Oslo’s annual gay pride parade followed a route through the city’s largely Muslim district of Grønland this year, but it didn’t provoke any conflicts as some feared. Thousands turned out to watch the peaceful promotion of gay rights.
Last year’s parade (Fotoglif photo at right) went along the traditional route in the heart of downtown, but organizers this year pointedly opted to steer the annual event through an area that has been depicted as intolerant. Last winter, the Grønland district was the focus of reports over its alleged “Muslim morality police” that has harassed gays, women not considered to be properly dressed and others.
Some feared a gay pride parade through Grønland would spark conflicts or even violence, but that didn’t happen.
“This is fine for me,” one local resident, Shaban Hussein, told newspaper Aftenposten. “Everyone should have their rights.” Added another: “I’m Muslim and don’t accept homosexuality, but we live in an open society here.”
As transvestites came face to face with women wearing head scarves and long robes, there were few if any hostile confrontations.
“We wanted to show that Grønland isn’t just known for its morality police,” said top city politician Stian Berger Røsland of the Conservative Party. He led Saturday’s parade, and noted that the peaceful atmosphere “showed the real Grønland.”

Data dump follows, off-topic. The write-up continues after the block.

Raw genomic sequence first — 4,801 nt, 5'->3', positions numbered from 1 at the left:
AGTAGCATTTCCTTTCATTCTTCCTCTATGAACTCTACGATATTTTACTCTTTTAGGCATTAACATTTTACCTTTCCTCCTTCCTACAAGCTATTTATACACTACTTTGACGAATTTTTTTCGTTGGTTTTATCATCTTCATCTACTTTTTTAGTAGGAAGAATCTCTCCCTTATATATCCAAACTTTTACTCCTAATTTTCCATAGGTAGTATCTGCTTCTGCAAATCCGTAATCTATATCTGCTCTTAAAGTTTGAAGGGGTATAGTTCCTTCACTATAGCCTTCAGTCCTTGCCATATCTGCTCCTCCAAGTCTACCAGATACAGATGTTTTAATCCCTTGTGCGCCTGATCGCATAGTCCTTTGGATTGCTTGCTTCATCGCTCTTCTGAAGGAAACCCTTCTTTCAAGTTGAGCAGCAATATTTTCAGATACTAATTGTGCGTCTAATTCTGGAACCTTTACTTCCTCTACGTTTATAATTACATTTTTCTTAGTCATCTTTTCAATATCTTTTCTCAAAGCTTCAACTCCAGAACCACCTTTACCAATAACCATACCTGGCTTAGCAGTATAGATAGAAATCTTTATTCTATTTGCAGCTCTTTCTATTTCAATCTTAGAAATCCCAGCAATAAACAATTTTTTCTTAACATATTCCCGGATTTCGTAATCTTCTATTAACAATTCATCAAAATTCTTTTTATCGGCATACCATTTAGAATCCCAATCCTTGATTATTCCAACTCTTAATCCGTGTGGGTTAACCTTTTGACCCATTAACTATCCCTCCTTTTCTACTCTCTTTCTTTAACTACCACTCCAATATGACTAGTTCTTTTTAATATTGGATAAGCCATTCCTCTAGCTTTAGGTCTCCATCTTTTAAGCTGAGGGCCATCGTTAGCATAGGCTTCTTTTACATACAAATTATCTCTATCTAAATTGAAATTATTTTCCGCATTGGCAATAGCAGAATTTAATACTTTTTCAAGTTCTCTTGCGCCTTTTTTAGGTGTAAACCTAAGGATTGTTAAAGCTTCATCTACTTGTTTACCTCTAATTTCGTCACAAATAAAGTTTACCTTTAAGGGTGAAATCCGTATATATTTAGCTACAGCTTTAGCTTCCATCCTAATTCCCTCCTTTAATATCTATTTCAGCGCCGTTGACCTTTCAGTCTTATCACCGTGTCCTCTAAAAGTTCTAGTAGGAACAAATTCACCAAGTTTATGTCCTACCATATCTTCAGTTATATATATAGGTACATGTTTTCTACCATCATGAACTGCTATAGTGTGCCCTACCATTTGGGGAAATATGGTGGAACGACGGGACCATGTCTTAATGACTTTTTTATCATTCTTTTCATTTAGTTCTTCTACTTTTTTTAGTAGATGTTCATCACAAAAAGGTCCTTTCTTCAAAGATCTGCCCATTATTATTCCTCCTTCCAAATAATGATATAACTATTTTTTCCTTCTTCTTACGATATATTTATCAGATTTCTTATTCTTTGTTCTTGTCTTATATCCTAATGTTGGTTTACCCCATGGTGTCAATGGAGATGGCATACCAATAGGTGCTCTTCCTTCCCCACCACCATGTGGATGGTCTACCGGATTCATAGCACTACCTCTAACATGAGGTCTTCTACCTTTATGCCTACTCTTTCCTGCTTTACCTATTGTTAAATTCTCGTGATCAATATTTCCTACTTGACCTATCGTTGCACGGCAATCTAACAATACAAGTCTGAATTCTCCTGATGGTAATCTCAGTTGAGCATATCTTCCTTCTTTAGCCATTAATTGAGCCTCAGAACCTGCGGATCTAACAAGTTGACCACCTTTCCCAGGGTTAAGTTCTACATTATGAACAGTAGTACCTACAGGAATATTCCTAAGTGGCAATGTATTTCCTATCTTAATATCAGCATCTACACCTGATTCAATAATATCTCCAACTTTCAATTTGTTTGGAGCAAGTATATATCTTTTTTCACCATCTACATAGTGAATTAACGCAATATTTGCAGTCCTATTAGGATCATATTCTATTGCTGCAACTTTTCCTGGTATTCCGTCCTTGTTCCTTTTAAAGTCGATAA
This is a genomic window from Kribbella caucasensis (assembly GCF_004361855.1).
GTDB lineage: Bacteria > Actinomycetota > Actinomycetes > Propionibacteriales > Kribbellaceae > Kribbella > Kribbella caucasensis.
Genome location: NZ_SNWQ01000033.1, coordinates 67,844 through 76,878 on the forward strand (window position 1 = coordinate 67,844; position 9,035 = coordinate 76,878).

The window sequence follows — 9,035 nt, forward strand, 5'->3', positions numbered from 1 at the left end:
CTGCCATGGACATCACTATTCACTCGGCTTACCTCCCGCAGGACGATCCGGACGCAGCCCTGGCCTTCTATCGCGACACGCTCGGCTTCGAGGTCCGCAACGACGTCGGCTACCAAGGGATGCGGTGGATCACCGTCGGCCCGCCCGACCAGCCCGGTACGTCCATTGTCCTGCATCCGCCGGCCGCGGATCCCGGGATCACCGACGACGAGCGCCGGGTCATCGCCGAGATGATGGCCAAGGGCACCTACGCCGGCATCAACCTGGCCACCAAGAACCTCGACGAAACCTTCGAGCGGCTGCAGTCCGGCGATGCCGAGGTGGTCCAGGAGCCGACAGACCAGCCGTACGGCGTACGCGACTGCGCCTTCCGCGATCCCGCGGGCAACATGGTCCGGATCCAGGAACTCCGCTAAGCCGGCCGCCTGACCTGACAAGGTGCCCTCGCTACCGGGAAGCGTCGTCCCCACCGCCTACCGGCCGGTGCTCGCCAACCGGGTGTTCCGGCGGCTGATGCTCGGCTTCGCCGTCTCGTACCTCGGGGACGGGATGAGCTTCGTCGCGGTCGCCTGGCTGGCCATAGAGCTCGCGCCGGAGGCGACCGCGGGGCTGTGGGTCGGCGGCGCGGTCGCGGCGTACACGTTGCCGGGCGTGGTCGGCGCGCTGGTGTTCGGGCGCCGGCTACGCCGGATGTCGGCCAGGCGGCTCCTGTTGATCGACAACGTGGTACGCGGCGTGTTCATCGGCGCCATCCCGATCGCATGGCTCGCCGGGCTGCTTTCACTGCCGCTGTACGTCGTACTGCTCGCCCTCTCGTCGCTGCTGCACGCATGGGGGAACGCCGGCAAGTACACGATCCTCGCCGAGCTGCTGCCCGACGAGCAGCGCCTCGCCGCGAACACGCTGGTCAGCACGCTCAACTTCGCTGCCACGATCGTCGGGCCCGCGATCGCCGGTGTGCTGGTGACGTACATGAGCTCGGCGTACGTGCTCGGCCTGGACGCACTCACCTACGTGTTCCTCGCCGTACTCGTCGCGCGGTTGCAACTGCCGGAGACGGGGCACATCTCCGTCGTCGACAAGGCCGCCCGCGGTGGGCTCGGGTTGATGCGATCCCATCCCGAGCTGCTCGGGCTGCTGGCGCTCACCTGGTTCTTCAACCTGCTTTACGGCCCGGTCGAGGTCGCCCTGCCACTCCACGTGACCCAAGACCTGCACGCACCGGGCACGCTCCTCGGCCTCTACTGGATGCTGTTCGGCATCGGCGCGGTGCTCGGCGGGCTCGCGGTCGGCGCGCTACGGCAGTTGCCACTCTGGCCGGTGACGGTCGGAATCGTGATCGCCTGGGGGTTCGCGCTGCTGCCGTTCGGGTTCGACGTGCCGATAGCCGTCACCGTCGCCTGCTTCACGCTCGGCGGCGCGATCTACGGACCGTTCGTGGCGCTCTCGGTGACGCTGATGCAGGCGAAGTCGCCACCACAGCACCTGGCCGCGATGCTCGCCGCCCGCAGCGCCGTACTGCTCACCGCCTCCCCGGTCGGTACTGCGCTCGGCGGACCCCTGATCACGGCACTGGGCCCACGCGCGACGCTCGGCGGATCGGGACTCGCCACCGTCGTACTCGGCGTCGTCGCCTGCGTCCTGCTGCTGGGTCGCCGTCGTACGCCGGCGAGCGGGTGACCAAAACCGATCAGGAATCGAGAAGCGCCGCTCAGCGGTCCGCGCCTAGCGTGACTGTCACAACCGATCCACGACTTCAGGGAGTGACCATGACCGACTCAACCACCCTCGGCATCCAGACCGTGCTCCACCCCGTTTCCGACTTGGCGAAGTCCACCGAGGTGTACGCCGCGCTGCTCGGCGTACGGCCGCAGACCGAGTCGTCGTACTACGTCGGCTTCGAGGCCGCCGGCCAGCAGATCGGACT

An estimated 5,000 specators gathered to watch the colorful parade, but this year most of its participants opted for conventional summer clothing and not the flamboyant costumes of years past. Two of Norway’s most well-known gay rights pioneers, Kim Friele and Wenche Lowzow, wore traditional Norwegian folk costumes known as the bunad, and were hailed for their 60-year-long effort to promote gay rights.
“I think it’s great that the parade went through Grønland,” Friele told Aftenposten. “Not to provoke people, but because it’s a neighbourhood that’s also a part of Oslo.
“We must not forget that we’ve spent 40 years trying to get the state church to be more tolerant as well,” she added, noting that it wasn’t easy being gay in ethnic Norwegian neighbourhoods in earlier decades either. She claimed that Muslim gays “are where we were 60 years ago.”
Views and News from Norway/Nina Berglund
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